Title: The Elite
Author: Kiera Cass
Series: The Selection #2
Genre: Teen Fiction
Rating: 4/5 stars
The Overview: Thirty-five girls came to the palace to compete in the Selection. All but six have been sent home. And only one will get to marry Prince Maxon and be crowned princess of Illea. America still isn’t sure where her heart lies. When she’s with Maxon, she’s swept up in their new and breathless romance, and can’t dream of being with anyone else. But whenever she sees Aspen standing guard around the palace, and is overcome with memories of the life they planned to share. With the group narrowed down to the Elite, the other girls are even more determined to win Maxon over—and time is running out for America to decide.
Just when America is sure she’s made her choice, a devastating loss makes her question everything again. And while she’s struggling to imagine her future, the violent rebels that are determined to overthrow the monarchy are growing stronger and their plans could destroy her chance at any kind of happy ending.
I can’t tell you how many reviews for this book I’ve read so far – it seems that almost everybody read it (and loved it) before I did. The Selection was sweet, romantic, and engaging, and I loved the element of competition in a slightly dystopian setting. It was exactly what I was in the mood for – a fun, lighthearted read – and I picked up the second one immediately (which is something I don’t usually do – all you have to do is check out my “Currently Reading” shelf on goodreads to see how scattered I am with books). Anyway, although I liked this one, I don’t feel as though I got what I signed up for.
The first book was lovely. It was breezy, romantic, and fun, and even though I expected a little turmoil to show up in this second book, I wasn’t prepared for the level of stress I felt while reading it. I had to fight the urge to write a story-rant review – and that tells me the author did and exceptional job of getting me emotionally involved. I was so invested in these characters that I wanted to scream at them to stop being such idiots. I have never gotten so worked up about a book and have spent the last month or so trying to figure out why it affected me so much.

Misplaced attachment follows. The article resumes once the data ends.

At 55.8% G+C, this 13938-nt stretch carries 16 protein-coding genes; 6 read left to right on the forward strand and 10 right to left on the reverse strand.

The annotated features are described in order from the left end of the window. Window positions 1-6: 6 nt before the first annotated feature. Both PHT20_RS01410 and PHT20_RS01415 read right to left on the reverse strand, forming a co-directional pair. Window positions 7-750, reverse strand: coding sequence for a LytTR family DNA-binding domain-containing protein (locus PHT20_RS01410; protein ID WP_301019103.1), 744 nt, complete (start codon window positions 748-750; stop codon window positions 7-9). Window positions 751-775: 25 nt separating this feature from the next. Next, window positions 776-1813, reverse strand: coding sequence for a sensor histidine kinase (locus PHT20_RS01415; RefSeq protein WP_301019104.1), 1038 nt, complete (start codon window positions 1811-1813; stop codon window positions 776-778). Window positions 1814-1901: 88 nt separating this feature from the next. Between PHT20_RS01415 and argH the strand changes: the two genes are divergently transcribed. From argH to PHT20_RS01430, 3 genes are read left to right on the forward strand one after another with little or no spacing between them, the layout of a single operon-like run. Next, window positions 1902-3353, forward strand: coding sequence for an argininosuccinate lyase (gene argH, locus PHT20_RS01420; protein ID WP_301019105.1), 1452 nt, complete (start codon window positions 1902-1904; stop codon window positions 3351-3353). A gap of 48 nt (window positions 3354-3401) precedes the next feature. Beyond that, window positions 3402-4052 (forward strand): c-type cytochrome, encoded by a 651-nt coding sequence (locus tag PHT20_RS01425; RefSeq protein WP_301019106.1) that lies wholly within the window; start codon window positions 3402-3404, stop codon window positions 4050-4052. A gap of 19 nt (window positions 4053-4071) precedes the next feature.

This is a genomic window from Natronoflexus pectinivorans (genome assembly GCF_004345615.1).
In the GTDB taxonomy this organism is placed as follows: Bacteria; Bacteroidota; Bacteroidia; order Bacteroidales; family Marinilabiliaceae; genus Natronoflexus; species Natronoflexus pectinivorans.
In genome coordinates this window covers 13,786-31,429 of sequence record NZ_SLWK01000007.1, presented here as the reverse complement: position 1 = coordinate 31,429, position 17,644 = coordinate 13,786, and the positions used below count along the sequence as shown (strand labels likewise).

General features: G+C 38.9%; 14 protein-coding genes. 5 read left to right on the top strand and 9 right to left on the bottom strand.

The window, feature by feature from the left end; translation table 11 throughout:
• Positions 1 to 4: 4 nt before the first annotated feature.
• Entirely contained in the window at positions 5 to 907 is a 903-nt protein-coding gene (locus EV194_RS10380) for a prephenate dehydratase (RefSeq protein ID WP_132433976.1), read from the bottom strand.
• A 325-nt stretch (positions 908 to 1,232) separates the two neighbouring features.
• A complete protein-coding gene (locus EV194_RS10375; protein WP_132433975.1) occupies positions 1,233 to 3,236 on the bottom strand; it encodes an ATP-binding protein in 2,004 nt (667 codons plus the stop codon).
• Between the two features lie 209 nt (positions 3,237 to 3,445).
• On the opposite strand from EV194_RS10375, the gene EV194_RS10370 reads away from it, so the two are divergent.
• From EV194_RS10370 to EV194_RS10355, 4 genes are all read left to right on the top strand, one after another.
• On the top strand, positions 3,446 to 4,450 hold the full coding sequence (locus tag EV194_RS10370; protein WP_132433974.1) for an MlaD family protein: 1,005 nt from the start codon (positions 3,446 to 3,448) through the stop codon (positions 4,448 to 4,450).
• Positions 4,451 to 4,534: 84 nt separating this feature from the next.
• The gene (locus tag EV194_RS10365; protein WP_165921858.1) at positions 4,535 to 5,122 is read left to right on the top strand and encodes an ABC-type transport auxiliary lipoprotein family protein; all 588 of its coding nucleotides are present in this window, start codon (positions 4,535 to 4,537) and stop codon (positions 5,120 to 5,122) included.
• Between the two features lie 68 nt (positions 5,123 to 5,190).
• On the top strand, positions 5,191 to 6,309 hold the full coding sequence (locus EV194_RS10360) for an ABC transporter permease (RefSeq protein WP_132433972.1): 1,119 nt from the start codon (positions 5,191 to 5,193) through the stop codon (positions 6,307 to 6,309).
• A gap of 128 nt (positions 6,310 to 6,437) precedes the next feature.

And I think I finally figured it out…pacing.
Cass used several different elements to throw angst at me for almost the entire end half of the book. It was subtle and slow building until I was riding the proverbial snowball down the mountain. I kept reading faster and faster to try to get ahead of it, but I never did. I practically begged for her to throw me a bone, and she ignored me. From her author’s note at the end, I think she did it on purpose… and that pisses me off. At first, I was angry at the story, the characters, and the situations they put themselves in. After a month of reflection, I am now pissed at Cass for writing it well enough to do that to me. It was truly evoking and I have to applaud that.
Overall, this was a very well-done book. It sticks with you long after you’ve finished it… at least it did with me. Even though it is the second book in the series, I feel like each one is drastically different as far as the emotional payoffs (or lack thereof) are concerned. It was an emotional roller coaster and I can’t wait to see what ride I’m getting on next. I will probably pick the third book up the day it comes out.
Recommendations: Because I’ve read so many reviews, I know a lot of people enjoyed the series as much as I did. It’s technically a dystopian, but it’s definitely not the most well-conceived society of the genre. I would recommend it to people who lean more towards the romantic dystopians such as Delirium and Matched rather than the more conceptual ones like Hunger Games and The Fifth Wave.
Other books you might like:
Matched by Ally Condie
Delirium by Lauren Oliver
Hex Hall by Rachel Hawkins
The Sweetest Dark by Shana Abe
Dark Frost by Jennifer Estep
by Niki Hawkes